by Jennifer Rita Nichols, Teacher
When it comes to New Year’s resolutions, we all hear about the typical weight/health/finance related promises we make to ourselves – but why not use this yearly changeover to make some classroom promises instead? We can all use some new goals, and our students will be the ones benefiting from the changes with us. Win-win, I’d say!
The modern teacher juggles a dynamic sets of roles and tasks, from friend, coach, and leader, to agent of literacy, technology pioneer, and stoker of curiosity. To help you get started on your personal list of classroom resolutions and goals, here are five great ideas that can be implemented in any level of class.
I will experiment with technology that scares me.
This is your chance to try some new things with your students. ‘New Tech’ doesn’t necessarily refer to a completely different piece of technology being used each week, but rather to a commitment to try new ways of using tech in your teaching.
Whether you’re using old technology in new ways, or new technology in traditional ways, challenge yourself to do something “scary”–nothing literally terrifying, but rather an app or method of student access to content or digital communities that forces you to learn new things.
Obviously, use your best judgment here. The idea is not to stir up trouble or get yourself fired, but rather to push yourself out of your comfort zone as you continue to modernize and refine your craft for 2014.
I will consistently try new approaches to learning.
For example, No-Plan Friday.
Don’t confuse ‘no plan’ with ‘no planning’! ‘No plan’ teaching is a great way to get students excited for a lesson each week. You still need to plan the objectives of the lesson, but you can leave the activity unplanned. Start the lesson with a discussion about the goals and objectives you want students to be working towards that day. Then, see where the conversation leads you!
Allow students to share their creativity by working on open-ended and mostly unstructured work. This can really help to target different learning types, as each student can choose what works best for them. Some may work in small groups, while others choose to work alone. At the end, each student or group should share their creation with the class. This makes for interesting presentations as the class is treated to a variety of skits, stories, newscast videos, or informational posters. The sky (and student imagination) should be the limit!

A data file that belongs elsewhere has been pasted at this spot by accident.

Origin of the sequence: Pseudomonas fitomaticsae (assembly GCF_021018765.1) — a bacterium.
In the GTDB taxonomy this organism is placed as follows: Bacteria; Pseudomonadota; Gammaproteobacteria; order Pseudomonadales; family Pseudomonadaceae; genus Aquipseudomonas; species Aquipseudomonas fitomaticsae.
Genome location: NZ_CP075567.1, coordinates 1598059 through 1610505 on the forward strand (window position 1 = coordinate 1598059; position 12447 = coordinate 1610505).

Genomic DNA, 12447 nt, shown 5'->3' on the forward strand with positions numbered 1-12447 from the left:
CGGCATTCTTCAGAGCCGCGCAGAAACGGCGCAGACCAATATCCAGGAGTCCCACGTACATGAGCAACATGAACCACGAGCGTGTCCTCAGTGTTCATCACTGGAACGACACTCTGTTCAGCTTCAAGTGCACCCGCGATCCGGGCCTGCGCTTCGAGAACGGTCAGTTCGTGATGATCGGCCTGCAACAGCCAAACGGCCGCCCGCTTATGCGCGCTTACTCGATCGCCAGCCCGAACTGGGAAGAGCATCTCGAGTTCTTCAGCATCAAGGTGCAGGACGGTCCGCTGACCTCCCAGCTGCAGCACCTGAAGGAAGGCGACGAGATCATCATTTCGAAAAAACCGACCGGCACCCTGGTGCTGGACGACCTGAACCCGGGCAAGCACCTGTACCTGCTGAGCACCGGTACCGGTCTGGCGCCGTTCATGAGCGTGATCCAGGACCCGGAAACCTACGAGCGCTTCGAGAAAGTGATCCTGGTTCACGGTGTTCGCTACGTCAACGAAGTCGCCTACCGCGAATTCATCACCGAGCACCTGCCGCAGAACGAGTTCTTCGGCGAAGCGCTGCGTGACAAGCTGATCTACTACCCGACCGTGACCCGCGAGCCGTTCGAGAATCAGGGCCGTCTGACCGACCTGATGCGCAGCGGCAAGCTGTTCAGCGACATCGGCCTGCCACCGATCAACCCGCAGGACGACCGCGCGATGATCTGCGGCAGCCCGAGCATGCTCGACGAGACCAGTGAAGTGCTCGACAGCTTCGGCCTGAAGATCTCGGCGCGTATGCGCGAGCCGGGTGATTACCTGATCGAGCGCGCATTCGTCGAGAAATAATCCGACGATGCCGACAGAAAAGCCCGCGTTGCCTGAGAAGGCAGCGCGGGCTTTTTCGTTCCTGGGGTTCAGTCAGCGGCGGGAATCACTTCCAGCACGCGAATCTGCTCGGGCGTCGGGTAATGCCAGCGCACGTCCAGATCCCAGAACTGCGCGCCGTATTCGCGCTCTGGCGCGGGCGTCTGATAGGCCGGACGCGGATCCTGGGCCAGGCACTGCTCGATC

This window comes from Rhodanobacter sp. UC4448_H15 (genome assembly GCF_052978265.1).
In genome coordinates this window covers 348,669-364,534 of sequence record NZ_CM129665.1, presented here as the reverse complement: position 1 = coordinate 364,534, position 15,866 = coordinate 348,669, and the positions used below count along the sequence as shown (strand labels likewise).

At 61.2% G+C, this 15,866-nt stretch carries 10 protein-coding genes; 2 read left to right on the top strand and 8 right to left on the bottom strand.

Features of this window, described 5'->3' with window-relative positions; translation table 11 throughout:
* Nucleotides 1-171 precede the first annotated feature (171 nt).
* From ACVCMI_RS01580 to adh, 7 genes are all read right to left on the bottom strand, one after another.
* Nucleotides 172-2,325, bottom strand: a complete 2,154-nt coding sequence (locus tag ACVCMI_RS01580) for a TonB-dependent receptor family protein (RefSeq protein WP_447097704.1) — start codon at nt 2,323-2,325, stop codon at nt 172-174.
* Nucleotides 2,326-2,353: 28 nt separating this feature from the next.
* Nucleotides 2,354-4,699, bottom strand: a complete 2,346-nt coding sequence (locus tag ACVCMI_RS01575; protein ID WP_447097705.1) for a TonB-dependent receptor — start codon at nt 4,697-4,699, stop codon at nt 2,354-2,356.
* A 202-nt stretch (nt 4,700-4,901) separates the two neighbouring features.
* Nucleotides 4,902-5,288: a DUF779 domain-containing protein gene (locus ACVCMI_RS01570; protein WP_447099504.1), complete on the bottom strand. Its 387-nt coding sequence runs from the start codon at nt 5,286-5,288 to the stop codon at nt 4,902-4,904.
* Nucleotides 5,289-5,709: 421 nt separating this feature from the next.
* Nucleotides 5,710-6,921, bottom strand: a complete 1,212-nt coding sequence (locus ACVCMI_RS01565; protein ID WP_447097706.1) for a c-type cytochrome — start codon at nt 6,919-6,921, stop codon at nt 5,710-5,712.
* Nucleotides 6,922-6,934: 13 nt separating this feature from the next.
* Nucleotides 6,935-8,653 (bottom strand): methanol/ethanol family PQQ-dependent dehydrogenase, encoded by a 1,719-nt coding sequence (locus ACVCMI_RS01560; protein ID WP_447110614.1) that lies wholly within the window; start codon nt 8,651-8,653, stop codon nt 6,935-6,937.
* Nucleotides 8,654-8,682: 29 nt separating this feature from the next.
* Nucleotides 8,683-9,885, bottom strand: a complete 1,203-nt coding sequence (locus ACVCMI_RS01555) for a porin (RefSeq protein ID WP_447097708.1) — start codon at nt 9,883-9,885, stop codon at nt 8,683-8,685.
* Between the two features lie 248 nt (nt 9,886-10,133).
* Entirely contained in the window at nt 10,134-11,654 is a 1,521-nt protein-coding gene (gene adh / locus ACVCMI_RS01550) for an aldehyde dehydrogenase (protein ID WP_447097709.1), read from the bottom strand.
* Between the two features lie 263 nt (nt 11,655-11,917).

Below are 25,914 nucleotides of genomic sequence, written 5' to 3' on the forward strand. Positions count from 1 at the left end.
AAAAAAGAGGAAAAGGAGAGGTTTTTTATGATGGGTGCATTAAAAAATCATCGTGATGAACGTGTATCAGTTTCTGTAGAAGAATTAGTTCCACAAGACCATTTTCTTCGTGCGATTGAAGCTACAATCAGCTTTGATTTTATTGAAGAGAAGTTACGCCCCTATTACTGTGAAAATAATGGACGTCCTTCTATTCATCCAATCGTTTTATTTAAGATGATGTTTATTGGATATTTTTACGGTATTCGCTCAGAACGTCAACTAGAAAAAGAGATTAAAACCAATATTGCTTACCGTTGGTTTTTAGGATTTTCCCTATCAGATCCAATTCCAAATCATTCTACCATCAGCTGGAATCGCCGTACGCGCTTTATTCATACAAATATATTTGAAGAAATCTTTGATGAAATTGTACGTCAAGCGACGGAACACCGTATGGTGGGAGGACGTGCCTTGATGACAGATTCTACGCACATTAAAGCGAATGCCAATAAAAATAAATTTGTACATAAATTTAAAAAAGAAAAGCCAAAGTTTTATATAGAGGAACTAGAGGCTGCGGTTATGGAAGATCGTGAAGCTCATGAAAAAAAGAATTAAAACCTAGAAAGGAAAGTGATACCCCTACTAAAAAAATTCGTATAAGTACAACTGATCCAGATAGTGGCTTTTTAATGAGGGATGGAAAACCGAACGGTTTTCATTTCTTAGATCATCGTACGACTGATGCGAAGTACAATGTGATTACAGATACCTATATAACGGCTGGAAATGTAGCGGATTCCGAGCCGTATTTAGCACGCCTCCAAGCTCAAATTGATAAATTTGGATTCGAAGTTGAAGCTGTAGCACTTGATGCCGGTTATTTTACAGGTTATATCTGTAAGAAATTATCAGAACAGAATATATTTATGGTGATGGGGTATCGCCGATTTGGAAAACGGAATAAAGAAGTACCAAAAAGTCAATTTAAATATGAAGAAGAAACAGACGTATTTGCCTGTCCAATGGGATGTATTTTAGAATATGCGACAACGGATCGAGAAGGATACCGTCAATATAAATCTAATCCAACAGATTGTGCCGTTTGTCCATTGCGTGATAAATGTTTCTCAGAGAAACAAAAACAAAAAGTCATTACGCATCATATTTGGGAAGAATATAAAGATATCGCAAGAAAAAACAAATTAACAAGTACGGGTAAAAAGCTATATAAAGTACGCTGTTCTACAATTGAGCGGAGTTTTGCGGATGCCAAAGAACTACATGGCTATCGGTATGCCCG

Commit yourself to building stronger relationships with your students. Make a point of speaking with at least one student each day about something completely unrelated to classwork or school activities.
Keep track of who you speak with to make sure that you get around to everyone before starting over again. Some students seek out their teachers to share stories and build bonds, but this resolution can certainly help you to show all your students that they are important and valued members of your classroom community. Don’t forget to share some stories about yourself as well!
- I will create a system that honors students.
One idea? An end of the month Ceremony.
The last school day of each month is a great time to highlight the successes of your class and students. Put some time aside to acknowledge the students that have been working well, putting in good effort, or helping their community.
Highlighting personal successes can go a long way as well – if you know a student advanced his level in karate, mention it to the class! If a student deserves to be thanked for something, do so! Allow students to raise their and to give thanks to others as well (the impact of “thanks for letting me play with you at recess” shouldn’t be underestimated). Allowing a bit of time to celebrate successes and give special thanks can only add glue to the bonds students forge with you and with each other.
- I will think literacy backwards.
Literacy Monday is one way to try this.
In Literacy Monday, challenge students to read something new each weekend, and take up the challenge yourself! This might be a great time for you to catch up on new trends in your field by committing to read at least one new article each week. Students can choose from stories or articles related to their personal interests. It’s important to let your students choose what they read (even if it means reading walkthoughs of video games each week), as the goal is to help them recognize the benefits of literacy in their personal lives.
Each Monday, open a discussion where students can share some information about what they read. You, as the teacher, can even start things off by sharing what you learned in your article. I have found that older students tend to be especially interested in discussing new trends in education. You may just find inspiration for a project that the class can be very excited about completing!
There are countless more ideas for resolutions that can make your classroom an even better pace than it already is. Please share some of your own ideas with other readers by leaving a comment below! You never know what ideas will resonate with a fellow teacher.
Oh, and I’d like to wish a happy and safe New Year’s to you and to your students!
Image attribution flickr user bluekdesign and woodleywonderworks; 5 Resolutions To Modernize Your Teaching For 2014